The apparently contradictory findings have come about due to a rise in those classed as “economically inactive” because they are studying, on long-term sick leave or have given up looking for a job.
The Chartered Institute of Personnel and Development (CIPD), the employment body, say that the fall in employment and rise in “economic activity” is largely explained by a surge in the number of students, as more people opt to sit the downturn out and get better qualified at the same time.
“Jobless young people are thus turning to study in their thousands to avoid the dole,” the CIPD said.
Total unemployment stood at 2.45m and the drop represented the biggest fall since 1997, according to the figures from the Office for National Statistics (ONS).
But 8.16m people – a record 21.5 per cent of the working population – are not working while not officially jobless. Meanwhile, long-term unemployment – those out of work for more than a year – rose by 61,000 to 687,000.
Shadow secretary of state for work and pensions Theresa May, said: “Any fall in the headline unemployment figures is welcome, but the figures are still real cause for concern. With fewer people in work and fewer jobs in the economy there is now a real fear of a jobless recovery under Labour.”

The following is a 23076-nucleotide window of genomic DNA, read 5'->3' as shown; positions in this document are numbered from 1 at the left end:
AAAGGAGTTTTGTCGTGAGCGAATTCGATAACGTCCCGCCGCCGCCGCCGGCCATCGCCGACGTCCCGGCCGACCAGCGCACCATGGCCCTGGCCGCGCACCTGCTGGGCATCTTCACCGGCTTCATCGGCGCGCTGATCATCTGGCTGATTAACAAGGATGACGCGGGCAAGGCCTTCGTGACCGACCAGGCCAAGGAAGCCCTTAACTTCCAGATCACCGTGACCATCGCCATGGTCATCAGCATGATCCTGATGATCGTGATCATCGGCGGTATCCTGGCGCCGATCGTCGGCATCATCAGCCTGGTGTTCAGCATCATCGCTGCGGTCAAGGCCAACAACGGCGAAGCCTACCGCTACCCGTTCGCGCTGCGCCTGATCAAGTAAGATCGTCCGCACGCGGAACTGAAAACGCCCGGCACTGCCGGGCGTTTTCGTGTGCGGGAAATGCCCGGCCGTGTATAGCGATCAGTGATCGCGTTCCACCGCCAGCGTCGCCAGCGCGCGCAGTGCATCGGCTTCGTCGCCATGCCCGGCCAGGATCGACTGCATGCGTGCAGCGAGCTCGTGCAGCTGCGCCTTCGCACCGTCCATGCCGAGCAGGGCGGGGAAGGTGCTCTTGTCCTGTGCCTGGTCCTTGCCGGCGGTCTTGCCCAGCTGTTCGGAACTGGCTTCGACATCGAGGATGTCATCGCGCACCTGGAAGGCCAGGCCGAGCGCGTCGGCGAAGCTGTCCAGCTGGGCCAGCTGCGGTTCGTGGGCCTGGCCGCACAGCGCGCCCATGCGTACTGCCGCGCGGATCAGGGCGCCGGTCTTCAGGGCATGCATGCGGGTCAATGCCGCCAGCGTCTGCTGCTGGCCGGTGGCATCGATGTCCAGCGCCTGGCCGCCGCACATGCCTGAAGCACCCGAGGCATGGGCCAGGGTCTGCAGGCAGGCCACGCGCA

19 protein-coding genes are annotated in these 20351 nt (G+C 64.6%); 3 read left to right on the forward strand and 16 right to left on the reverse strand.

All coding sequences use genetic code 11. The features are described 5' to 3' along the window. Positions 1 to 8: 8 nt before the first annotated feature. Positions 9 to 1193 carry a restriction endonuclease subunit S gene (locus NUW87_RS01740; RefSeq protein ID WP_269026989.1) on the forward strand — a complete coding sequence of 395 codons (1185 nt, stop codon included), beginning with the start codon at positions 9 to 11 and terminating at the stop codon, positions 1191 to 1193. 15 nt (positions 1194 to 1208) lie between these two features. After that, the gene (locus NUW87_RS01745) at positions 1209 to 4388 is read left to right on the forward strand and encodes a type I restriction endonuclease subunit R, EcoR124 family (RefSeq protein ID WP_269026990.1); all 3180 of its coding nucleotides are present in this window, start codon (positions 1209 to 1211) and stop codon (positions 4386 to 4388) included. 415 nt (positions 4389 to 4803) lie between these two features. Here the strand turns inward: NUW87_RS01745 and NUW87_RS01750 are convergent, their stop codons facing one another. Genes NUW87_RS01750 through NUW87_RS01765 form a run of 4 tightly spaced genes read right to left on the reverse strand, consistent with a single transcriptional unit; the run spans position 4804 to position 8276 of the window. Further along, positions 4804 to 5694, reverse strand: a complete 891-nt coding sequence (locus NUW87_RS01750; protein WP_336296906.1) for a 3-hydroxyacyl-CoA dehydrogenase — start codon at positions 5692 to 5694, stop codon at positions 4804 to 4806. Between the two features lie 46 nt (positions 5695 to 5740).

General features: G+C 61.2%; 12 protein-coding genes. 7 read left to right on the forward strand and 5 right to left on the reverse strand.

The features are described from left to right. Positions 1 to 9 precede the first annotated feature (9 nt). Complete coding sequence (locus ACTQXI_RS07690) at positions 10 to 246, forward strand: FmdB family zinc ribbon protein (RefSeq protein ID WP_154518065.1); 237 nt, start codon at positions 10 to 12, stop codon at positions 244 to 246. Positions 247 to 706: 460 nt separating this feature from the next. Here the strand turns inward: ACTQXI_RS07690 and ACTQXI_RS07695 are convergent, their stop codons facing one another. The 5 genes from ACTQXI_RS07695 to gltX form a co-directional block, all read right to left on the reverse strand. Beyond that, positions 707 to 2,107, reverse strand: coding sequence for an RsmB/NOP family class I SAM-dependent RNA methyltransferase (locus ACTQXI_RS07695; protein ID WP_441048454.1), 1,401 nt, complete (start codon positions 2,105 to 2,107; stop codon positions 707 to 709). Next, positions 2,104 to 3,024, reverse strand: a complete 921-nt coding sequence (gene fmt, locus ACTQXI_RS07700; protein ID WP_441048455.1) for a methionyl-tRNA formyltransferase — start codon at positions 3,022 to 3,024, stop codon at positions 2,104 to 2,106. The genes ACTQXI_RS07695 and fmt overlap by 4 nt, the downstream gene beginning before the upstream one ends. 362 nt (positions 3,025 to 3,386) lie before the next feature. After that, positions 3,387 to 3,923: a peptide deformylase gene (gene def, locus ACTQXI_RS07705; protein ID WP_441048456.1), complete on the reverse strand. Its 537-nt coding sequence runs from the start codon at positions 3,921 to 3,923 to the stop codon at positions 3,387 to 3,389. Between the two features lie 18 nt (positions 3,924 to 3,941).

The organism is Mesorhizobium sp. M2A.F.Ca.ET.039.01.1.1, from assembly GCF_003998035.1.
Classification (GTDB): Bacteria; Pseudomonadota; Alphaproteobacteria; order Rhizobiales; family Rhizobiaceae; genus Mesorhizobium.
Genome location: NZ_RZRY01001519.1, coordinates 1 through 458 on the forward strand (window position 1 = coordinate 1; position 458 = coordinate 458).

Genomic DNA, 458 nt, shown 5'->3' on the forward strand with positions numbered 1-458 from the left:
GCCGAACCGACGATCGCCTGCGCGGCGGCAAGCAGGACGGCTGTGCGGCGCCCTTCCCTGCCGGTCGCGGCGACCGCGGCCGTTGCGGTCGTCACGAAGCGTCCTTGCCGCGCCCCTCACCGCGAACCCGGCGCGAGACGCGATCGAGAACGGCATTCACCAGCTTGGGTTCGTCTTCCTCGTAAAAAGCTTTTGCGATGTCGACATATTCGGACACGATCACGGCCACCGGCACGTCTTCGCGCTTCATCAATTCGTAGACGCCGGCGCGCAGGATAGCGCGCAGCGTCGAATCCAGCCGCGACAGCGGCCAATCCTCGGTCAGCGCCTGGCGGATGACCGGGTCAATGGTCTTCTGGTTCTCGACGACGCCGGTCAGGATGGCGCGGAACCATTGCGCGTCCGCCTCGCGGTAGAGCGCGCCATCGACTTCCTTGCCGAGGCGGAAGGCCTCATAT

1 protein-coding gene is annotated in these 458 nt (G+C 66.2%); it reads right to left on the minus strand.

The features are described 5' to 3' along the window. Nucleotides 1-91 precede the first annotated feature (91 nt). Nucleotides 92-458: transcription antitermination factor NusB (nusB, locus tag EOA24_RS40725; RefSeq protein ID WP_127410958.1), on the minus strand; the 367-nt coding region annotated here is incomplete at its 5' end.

Unemployment among 18 to 24-year-olds fell by 34,000 to 715,000, but for over-50s, rose by 14,000 to 398,000.
Trevor Matthews, chief executive of Friends Provident, whose report Visions of Britain 2010 identified the problem of those excluded from work, said the figures showing a fall in unemployment blurred the real picture. Matthews said: “Today’s unemployment figures are not all good news. Whilst overall unemployment has continued to fall, the long-term unemployed, those out of work for more than a year, has increased by 61,000 in the last three months.”